Stolen land: Nigerian villagers want their land back from Wilmar

Note: Yet again, so-called “developing” country communities are left holding the bag for the attempts of the so-called “industrialized” countries to have “clean” “renewable” energy that is neither.  It may not be fossil fuel, but it is devastating none the less.

–The GJEP Team

By  • Dec 26, 2013

Linus Orok (left) and Patrick Chi of Ekong Anaku village, Nigeria

This is the second of a series of interviews about resistance to the expansion of industrial oil palm plantations in West and Central Africa.

Members of communities affected by these monoculture plantations and civil society organizations from Africa, Europe, the Americas and Asia met in Calabar, Nigeria from 2–5 November 2013. They shared testimonies and analysis of the consequences of the rapid and brutal expansion of monoculture oil palm plantations by multinational companies in different communities and countries.

Also read about community organizer Nasako Besingi’s experience of being beaten, arrested and sued for supporting villagers in Cameroon defending their lands from US hedge fund Herakles Capital.

The people of Ekong Anaku Village had a difficult decision to make. Their village in southeastern Nigeria lies in one of the countries’ few remaining tropical rainforests. Conservation groups and the federal government wanted it conserved as a reserve. The villagers were keen for the extra protection against illegal logging, but they were worried about losing access to the hunting, foods and medicines the forest provides them and to lands that future generations would need for farming.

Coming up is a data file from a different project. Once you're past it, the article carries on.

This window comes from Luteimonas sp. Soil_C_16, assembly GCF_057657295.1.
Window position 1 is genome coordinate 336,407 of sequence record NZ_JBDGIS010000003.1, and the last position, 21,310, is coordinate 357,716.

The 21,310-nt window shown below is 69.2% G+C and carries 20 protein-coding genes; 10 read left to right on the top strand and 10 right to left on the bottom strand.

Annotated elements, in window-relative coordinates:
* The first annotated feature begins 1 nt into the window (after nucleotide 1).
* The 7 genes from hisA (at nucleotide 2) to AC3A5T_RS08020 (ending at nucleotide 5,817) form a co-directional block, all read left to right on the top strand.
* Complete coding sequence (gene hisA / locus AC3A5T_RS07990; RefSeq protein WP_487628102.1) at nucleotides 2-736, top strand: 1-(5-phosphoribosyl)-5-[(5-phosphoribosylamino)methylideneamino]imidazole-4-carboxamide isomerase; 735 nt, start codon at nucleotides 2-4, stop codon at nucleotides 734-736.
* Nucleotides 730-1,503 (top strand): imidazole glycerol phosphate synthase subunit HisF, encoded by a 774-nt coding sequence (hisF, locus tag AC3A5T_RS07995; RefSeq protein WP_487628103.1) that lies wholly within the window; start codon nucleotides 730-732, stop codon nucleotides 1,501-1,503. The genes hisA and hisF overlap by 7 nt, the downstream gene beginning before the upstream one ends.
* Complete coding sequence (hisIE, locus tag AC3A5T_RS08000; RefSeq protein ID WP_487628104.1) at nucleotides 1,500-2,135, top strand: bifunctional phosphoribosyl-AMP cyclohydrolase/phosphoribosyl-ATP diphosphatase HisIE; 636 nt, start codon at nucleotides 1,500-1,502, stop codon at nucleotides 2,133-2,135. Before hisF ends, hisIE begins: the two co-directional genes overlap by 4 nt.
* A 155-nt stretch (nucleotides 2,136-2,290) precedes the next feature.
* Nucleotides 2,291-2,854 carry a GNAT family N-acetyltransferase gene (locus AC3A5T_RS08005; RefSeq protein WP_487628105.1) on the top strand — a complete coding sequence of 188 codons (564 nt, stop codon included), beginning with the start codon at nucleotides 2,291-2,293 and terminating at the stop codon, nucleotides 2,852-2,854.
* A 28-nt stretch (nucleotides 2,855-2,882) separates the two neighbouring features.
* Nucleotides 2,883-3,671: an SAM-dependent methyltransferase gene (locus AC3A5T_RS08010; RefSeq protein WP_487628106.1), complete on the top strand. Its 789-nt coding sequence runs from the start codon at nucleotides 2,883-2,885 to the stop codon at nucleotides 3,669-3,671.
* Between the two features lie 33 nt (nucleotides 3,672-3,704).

So in 1992 they made a deal with the government. They agreed to allow the conversion of a 10,000 ha section of their traditional forest into a reserve. In exchange, the government promised to provide programmes for agroforestry and rural development and credit for small farms and businesses.

“The government’s promises were only ever on the drawing board,” says Linus Orok, a village leader from Ekong Anaku village. “And this was only a small piece of the betrayal we encountered.”

Ten years after convincing Ekong Anaku village to hand over its forest for conservation, the governor of Cross River State gifted the same lands to a company owned by Nigeria’s president at the time, Olusegun Obasanjo.

“They never consulted us, not even the local chiefs,” says Orok.

Obasanjo’s company, Obasanjo Farms, planned to convert the 10,000 ha of forest into a large scale oil palm plantation. It lacked the capacity, however, and soon turned to outside investors.

In 2011, having acquired the lands for free and invested very little of his own money, Obasanjo turned around and sold the lands to Wilmar International, which controls 45 percent of global production of palm oil. The locals say that Obasanjo’s company was paid millions of dollars under the deal.

With the support of the Rainforest Resource Development Centre (RRDC), the Ekong Anaku villagers have been fighting to get their lands back ever since.

“The land was never Obasanjo’s to sell,” says Orok. “If you buy something stolen, then you cannot say it is yours.”

Wilmar, however, has already established a large oil palm nursery and has cleared some lands for planting.

Patrick Chi, another resident of Ekong Anaku, says the villagers are open to developing some form of partnership with Wilmar on the existing plantation lands, but it has to be based on an understanding that the lands belong to the community.

“We want it to be our plantation,” says Chi.

Wilmar oil palm nursery, Cross River State, Nigeria

Orok explains that the villagers have three basic demands: the existing plantation must be operated as a partnership; there can be no expansion beyond the areas that have already been cleared for planting; and, the government must identify and provide the village with an alternative area of land of equal size where they can farm.